Renowned throughout the universe…
A star among the stars…
A timeless hero whose time is now…
Ole Doc Methuselah is his name, and saving the universe is his game.
He may be a touch absent-minded, a tad disorganized, with a slight tendency to lose all perspective in the presence of an attractive woman… but when it comes to saviors of the universe, you take what you can get.
And what you get with Ole Doc Methuselah—the most famous member of the most elite organization in the universe, the Soldiers of Light—is action, spectacle, mystery, and plenty of laughs along the way.
With his razor-sharp scalpel, hypodermic needles, and doctor’s bag of tricks, he journeys to the far corners of the cosmos, vowing to cut out the corruption, confront the cruelty, and contain the warped psychology that plagues mankind—and all other kinds out there.
Yes, there is intelligent life in the universe after all. You’ll find it in Ole Doc Methuselah. So if you’re looking for an adventure to remember, this is just what the doctor ordered.
Narrated by Roddy McDowall.
“Classic adventures by a classic writer.” —Roger Zelazny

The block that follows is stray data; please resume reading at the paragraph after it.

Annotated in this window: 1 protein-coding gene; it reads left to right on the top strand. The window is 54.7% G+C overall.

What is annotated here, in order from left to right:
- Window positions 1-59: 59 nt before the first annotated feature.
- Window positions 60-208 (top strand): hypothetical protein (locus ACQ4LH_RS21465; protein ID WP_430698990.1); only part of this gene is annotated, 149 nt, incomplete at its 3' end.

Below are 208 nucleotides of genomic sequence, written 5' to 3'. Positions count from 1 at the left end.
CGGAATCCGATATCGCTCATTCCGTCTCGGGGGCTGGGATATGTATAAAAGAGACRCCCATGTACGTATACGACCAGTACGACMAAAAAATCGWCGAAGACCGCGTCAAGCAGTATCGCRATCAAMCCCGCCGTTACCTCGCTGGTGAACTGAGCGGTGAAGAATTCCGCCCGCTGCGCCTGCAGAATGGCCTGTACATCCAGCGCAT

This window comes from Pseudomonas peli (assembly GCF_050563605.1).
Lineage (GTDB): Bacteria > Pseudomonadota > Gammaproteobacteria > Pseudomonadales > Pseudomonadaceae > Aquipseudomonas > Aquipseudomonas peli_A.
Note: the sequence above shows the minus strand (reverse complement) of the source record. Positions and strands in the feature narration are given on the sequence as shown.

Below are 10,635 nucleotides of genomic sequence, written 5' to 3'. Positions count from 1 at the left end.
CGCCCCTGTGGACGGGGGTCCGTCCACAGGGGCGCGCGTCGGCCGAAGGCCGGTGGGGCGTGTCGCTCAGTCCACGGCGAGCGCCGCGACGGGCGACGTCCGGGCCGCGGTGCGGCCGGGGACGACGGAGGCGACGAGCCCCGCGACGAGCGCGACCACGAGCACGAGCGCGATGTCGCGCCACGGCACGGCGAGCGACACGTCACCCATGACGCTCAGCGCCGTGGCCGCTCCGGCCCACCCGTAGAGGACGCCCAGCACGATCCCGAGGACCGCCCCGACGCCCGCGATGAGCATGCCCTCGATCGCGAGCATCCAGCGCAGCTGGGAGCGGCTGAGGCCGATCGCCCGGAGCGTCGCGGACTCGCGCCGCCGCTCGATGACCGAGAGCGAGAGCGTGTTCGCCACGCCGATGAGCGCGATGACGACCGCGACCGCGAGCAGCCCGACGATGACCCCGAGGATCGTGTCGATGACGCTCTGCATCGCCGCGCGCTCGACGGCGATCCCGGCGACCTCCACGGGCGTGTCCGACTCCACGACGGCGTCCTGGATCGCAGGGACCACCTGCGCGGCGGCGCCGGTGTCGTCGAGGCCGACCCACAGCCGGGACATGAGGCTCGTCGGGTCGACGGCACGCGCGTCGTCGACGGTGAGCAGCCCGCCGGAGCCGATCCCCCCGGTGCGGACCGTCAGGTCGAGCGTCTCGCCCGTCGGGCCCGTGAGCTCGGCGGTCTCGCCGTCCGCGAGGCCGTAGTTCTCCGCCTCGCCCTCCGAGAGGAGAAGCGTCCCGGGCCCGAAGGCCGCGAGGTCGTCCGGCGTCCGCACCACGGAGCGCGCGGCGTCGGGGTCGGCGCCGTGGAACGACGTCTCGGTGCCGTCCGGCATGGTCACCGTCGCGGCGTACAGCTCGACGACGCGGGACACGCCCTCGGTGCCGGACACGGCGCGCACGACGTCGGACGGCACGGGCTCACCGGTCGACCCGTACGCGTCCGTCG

ABOUT THE AUTHOR
A series of seven stories about the most famous Soldier of Light, collectively entitled “Ole Doc Methuselah.”
The first of the series, entitled “Ole Doc Methuselah” appeared in the October 1947 issue of Astounding. But with the conclusion of the 3-part novel “The End Is Not Yet” running prominently in the same issue under the L. Ron Hubbard byline, editor John Campbell wanted to avoid creating the impression that one writer dominated the entire magazine. And so, the pen name Rene Lafayette was affixed to the series.
The result was remarkable. Campbell later reported that L. Ron Hubbard had, indeed, successfully competed with—and bested—himself in the magazine’s reader-response poll: Lafayette’s “Ole Doc Methuselah” was voted the most popular story in the issue with L. Ron Hubbard’s “The End Is Not Yet” placing just behind it.
All seven stories in the series would appear in Astounding between October 1947 and January 1950. The other stories are: “The Expensive Slaves;” “Her Majesty’s Aberration;” “The Great Air Monopoly;” “Plague;” “A Sound Investment” and “Ole Mother Methuselah.”